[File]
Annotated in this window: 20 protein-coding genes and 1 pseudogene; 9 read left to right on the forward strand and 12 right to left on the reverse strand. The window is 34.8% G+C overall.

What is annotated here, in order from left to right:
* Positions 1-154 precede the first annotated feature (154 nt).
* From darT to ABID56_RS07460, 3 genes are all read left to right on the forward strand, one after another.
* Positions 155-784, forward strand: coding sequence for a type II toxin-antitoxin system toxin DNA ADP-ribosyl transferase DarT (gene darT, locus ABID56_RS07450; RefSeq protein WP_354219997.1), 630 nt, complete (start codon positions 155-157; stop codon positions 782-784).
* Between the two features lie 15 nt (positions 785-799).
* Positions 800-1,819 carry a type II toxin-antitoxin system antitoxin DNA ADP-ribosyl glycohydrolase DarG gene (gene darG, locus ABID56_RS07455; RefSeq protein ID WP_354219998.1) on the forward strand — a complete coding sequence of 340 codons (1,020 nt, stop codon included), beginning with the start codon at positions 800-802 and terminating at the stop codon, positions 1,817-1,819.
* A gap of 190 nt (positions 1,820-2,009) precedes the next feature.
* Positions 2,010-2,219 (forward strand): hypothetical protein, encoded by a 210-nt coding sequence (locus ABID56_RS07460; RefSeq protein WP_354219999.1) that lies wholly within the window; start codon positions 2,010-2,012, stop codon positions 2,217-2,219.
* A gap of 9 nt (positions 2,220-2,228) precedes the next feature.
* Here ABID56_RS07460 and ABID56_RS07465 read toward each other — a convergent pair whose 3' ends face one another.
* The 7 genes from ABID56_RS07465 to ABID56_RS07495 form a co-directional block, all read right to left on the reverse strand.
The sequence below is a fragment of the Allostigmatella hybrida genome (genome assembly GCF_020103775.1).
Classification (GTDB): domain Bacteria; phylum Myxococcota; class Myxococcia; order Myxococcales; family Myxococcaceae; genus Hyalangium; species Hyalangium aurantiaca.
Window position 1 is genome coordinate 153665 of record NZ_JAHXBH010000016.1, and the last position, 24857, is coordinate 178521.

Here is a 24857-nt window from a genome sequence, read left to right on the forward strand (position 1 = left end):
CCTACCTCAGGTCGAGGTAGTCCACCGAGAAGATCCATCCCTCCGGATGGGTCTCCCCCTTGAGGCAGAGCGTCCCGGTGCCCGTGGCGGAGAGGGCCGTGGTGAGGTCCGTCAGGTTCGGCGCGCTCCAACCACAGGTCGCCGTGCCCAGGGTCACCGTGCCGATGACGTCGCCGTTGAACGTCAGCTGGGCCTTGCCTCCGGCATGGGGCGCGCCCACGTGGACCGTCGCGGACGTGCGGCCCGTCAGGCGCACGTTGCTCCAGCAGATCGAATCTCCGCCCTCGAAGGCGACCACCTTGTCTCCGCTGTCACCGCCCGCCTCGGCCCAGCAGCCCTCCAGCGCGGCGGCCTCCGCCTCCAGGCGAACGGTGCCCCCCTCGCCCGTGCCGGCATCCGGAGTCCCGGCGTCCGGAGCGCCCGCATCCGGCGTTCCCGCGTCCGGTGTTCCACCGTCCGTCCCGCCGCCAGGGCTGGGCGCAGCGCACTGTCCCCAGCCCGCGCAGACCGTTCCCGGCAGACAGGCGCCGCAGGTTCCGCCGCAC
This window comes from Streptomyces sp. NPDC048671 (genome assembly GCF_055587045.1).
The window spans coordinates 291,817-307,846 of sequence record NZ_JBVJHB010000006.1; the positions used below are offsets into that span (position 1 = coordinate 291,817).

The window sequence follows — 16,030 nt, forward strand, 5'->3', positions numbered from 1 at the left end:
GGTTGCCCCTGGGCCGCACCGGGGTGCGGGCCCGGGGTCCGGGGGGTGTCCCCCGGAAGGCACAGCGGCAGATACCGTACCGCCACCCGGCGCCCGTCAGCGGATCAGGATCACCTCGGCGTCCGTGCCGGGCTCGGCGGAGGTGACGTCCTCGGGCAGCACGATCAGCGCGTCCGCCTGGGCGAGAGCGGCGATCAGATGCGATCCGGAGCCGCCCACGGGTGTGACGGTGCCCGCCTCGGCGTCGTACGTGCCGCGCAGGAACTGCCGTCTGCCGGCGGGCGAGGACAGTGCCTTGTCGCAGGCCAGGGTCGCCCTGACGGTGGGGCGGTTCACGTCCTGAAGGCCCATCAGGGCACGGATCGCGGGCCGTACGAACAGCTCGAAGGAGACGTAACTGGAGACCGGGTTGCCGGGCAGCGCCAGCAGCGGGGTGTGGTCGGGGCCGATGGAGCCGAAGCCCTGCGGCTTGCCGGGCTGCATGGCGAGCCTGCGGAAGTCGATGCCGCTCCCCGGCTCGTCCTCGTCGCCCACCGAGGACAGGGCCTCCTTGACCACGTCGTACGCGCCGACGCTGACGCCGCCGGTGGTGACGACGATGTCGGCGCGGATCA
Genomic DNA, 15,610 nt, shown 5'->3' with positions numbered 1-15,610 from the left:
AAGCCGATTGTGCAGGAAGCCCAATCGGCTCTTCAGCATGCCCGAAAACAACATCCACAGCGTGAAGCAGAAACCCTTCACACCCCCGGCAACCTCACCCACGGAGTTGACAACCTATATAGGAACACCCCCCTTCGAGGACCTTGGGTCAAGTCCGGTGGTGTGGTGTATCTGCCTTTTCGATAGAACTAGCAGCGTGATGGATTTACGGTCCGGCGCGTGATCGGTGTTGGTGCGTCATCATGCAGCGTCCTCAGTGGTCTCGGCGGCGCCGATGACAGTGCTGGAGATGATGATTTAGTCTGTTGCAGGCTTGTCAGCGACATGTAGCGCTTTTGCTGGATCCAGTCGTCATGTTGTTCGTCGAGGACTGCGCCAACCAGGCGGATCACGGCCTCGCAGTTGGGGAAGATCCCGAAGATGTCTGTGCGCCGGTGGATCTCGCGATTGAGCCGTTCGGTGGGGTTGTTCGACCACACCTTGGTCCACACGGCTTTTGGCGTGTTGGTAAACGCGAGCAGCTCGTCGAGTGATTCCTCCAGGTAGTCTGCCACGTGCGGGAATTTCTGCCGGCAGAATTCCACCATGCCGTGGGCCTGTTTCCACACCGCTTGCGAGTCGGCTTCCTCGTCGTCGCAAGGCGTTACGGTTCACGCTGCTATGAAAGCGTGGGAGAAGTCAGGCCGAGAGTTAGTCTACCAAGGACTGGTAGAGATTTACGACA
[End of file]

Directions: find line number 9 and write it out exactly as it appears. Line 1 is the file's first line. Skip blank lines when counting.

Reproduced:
* Positions 2,010-2,219 (forward strand): hypothetical protein, encoded by a 210-nt coding sequence (locus ABID56_RS07460; RefSeq protein WP_354219999.1) that lies wholly within the window; start codon positions 2,010-2,012, stop codon positions 2,217-2,219.